Echoes of the Vision of Hindu Philosophy in T. S. Eliot’s Writings

  • Damauru Chandra Bhatta Tri-Chandra Multiple Campus, Ghantaghar, Tribhuvan University, Nepal
Keywords: Upanishad, karma, knowledge, bondage, wheel, liberation, Essence, the still point, non-dual

Abstract

This paper makes an attempt to explore the echoes of the vision of Hindu philosophy in the selected works of T. S. Eliot. The works of Eliot such as his primary essay “Tradition and the Individual Talent,” and his primary poems such as “The Love Song of J. Alfred Prufrock,” “Gerontion,” The Waste Land, “Ash Wednesday,” “A Song for Simeon” and Four Quartets are under scrutiny in this paper. Eliot’s primary texts echo the vision of the Upanishads, the Bhagavad-Gita and the Patanjali Yoga Sutras of the Hindu (Vedic) philosophy. The vision is that rebirth is conditioned by one’s karma (actions). No one can escape from the fruits of his karma. One needs to undergo the self-realization to know the Essence (Brahman). When one knows the Essence, he is liberated from the wheel of life and death. Man himself is Brahman. The soul is immortal. The basic essence of Hindu philosophy is non-dual, which says that all the living beings and non-living objects are the manifestations of the same Ultimate Reality (Brahman). Eliot suggests that the knowledge of this essence can help humanity to promote equality and justice by ignoring discrimination and duality, to end human sorrows and to achieve real peace and happiness. This finding can assist humanity in the quest for understanding the meaning of human existence and the true spiritual nature of life to address the human sorrows resulted from the gross materialistic thinking.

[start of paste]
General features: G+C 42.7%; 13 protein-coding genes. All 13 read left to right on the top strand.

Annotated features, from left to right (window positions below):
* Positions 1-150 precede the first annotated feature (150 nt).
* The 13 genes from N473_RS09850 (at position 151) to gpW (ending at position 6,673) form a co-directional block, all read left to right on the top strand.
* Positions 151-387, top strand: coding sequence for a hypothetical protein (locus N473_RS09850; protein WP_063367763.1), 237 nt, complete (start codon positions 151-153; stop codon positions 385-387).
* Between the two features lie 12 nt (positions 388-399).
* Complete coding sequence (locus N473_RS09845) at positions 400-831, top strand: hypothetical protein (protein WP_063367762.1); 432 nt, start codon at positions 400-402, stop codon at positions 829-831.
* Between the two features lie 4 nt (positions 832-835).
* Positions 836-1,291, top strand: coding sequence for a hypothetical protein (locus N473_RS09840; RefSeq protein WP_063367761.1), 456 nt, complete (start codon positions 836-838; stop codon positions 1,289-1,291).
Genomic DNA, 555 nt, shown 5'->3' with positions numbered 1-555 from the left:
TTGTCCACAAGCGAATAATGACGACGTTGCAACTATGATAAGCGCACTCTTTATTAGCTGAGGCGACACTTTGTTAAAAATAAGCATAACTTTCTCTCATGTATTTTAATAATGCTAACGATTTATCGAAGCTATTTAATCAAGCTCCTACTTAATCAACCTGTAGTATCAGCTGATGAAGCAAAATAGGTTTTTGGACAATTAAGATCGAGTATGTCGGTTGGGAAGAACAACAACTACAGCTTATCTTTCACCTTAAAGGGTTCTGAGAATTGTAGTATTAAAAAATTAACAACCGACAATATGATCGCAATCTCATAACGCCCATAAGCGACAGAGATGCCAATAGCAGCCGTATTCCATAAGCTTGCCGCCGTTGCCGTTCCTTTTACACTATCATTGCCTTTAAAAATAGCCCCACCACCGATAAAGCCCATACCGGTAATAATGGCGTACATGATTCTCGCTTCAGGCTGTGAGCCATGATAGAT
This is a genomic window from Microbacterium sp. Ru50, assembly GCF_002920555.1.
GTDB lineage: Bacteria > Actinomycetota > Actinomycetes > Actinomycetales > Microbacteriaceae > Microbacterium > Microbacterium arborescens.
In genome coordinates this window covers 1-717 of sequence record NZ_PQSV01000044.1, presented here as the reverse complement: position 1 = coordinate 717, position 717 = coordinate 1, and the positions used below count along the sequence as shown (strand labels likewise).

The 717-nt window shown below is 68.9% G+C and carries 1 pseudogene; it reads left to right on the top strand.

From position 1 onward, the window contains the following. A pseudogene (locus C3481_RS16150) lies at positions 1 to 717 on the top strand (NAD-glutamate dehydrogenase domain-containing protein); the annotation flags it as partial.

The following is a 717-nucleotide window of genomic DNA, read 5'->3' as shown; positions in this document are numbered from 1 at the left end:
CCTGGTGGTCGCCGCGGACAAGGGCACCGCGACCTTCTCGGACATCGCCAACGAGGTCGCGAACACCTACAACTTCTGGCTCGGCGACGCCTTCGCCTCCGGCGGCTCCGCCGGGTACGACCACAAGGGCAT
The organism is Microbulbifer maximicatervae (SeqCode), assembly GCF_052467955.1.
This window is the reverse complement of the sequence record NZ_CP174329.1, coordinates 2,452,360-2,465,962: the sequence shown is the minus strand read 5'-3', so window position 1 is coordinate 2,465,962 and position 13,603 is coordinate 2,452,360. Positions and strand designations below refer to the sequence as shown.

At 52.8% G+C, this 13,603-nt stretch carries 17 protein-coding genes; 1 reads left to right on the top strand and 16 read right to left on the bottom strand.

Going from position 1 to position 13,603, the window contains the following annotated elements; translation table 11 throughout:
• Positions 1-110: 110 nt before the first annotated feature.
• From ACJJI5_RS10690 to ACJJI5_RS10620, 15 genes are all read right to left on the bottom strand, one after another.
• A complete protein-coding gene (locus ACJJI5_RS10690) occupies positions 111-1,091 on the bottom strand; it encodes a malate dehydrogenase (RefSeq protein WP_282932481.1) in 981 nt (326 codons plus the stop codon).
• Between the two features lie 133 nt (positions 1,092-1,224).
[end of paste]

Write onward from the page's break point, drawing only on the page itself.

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Author Biography

Damauru Chandra Bhatta, Tri-Chandra Multiple Campus, Ghantaghar, Tribhuvan University, Nepal

Associate Professor

Published
2018-12-31
How to Cite
Bhatta, D. (2018). Echoes of the Vision of Hindu Philosophy in T. S. Eliot’s Writings. Tribhuvan University Journal, 32(2), 57-74. https://doi.org/10.3126/tuj.v32i2.24703
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Articles